These anime characters keep handling their problems like reasonable adults. It’s very confusing.
I was working on a short blurb for a compilation post and it ballooned into 500+ words, so I appear to have at least tentatively committed to blogging Snow White with the Red Hair this season, too. Surprise! Monday nights are a little hectic for me, but I’ll try to get these up within 24 hours of the original airing—Tuesday evening at the very latest. As always, I’ll let you know via Twitter if that ever changes.
Also as always, these posts assume you’ve seen the episode under discussion, so I’ll be mentioning specific plot points and character beats. Also, no manga spoilers in the comments, please! I’ve read a little bit but other readers haven’t, so let’s be courteous to them in our discussions. Thanks! Now hit the jump for lovely art and even lovelier people.
It’s so refreshing to watch an anime where its characters take a moment to consider, communicate, and then act in mature and thoughtful ways to deal with their problems. Both Shirayuki and Zen are a delight together, relaxed and friendly while still having little moments of embarrassment, insecurity, or surprise. They may have already settled into a rhythm of casual intimacy, but there’s still a lot they don’t know about each other, and this week was all about how they react to that new information.
In the episode’s first half, Zen comes to fully understand Shirayuki’s dedication to her future career. Her commitment to her work brings her down to the greenhouse after hours, where she’s locked inside for the night (by the head pharmacist herself, no doubt) and proves to both Zen and the audience that she’s both a knowledgeable worker as well as a passionate one. It’s here (as well as later when she’s defending Ryuu’s experiments) that we’re once again reminded that Shirayuki’s still waters not only run deep, but conceal a powerful current. She goes above and beyond and passes her exam with flying colors, already earning her respect from the head physician.
The second half of the episode is largely about Shirayuki settling into her new position working under fellow pharmacist Ryuu, and especially about her coming to understand the potentially painful responsibilities she’s taken upon herself. Becoming a palace pharmacist was about finding a way to pursue her career without giving up her personal relationships, yes, but it was also about Shirayuki wanting to become someone who could give back to Zen, the person who very literally changed her life.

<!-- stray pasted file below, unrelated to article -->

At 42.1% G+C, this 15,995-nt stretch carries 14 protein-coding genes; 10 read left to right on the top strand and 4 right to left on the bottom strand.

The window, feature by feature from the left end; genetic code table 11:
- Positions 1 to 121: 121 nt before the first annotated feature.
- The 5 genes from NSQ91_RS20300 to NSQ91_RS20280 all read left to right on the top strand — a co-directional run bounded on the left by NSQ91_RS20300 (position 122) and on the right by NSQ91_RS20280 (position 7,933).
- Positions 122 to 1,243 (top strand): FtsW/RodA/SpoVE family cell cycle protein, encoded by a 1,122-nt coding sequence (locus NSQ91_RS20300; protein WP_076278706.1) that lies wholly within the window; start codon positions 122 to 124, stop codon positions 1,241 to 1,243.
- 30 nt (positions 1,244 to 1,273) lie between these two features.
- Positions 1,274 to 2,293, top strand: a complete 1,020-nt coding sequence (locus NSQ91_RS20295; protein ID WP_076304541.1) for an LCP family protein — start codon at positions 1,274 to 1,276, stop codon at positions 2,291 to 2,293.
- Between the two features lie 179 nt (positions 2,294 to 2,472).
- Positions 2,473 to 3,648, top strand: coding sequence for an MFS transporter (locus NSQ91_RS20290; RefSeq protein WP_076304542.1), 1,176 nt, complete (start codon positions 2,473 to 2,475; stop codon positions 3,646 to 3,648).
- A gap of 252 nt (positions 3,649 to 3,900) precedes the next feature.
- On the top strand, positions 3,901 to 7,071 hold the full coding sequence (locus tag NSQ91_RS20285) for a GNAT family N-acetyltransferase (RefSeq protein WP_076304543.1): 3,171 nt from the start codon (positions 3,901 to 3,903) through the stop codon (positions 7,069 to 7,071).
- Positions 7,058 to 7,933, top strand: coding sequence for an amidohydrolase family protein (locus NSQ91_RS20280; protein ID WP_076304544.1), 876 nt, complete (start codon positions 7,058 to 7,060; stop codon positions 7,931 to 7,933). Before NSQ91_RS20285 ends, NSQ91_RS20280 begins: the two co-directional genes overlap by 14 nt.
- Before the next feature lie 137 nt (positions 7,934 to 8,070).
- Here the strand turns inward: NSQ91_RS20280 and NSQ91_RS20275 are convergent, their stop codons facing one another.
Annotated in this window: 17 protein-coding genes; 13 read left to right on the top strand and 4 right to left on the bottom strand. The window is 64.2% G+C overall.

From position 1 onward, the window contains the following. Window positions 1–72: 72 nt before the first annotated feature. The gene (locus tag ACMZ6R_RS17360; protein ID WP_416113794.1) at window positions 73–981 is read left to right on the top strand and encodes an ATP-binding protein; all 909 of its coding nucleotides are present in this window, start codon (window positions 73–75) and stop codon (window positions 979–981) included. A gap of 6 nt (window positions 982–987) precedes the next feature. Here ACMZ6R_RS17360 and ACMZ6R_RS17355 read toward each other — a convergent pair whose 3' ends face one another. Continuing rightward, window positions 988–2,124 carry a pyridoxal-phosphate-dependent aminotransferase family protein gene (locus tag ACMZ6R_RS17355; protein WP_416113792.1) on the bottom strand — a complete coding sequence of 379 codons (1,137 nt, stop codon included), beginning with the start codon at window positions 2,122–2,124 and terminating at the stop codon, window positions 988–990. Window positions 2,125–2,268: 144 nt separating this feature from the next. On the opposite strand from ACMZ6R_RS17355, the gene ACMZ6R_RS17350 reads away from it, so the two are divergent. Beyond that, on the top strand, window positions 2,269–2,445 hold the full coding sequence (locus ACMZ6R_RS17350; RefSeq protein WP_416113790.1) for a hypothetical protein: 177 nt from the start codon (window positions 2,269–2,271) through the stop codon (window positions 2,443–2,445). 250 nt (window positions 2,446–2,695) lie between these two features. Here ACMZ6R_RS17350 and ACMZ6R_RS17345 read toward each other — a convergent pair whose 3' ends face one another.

This week she comes face to face with exactly what her new path may entail, and the hard truth that Zen’s life is constantly in danger, even if implicitly. As Zen’s physician, she’s in charge of protecting him not just from common illnesses and injuries, but from the very real possibility of assassination attempts.
In a beautifully staged scene, Shirayuki realizes the full weight of Zen’s position as a prince, and gets a glimpse at the kinds of hardships he’s had to undertake simply to stay alive. Thanks to Ryuu, Zen is there to help Shirayuki through this revelation, and the two are able to grow even closer in the process.
The moment is painted in long shadows slowly giving way to rays of pale sunlight, with Shirayuki and Zen both hovering in the center, neither wholly dark nor light, despairing nor hopeful, but rather a complex blend of the two. It’s a powerful moment made all the more moving by how understated it is, as Shirayuki doesn’t make a fuss or demand further explanations, and Zen doesn’t try to lie to her or brush it off as unimportant. It’s not something either can change, and they both know that. All they can do is acknowledge it, comfort each other, learn from it, and move on from there.
The introduction of prodigy Ryuu, a young pharmacist, as well as his interest with plant poisons, also serves to highlight the episode’s central idea: That there’s a fine, often-dangerous line between poison and medicine, between nurturing a plant to become something that can save lives and something that can end them, and that it’s a pharmacist’s job to know the difference and ensure the former while preventing the latter. I suspect this theme of nature/nurture and saving potential will eventually tie into Zen’s own royal responsibilities, and I’m curious to see how it develops.
For such a low-key series, there’s actually quite a lot of underlying tension here, and Snow White is showing glimmers of becoming more complex than the relaxing romance it initially seemed. Here’s to exploring both that and the relaxing romance in the coming weeks.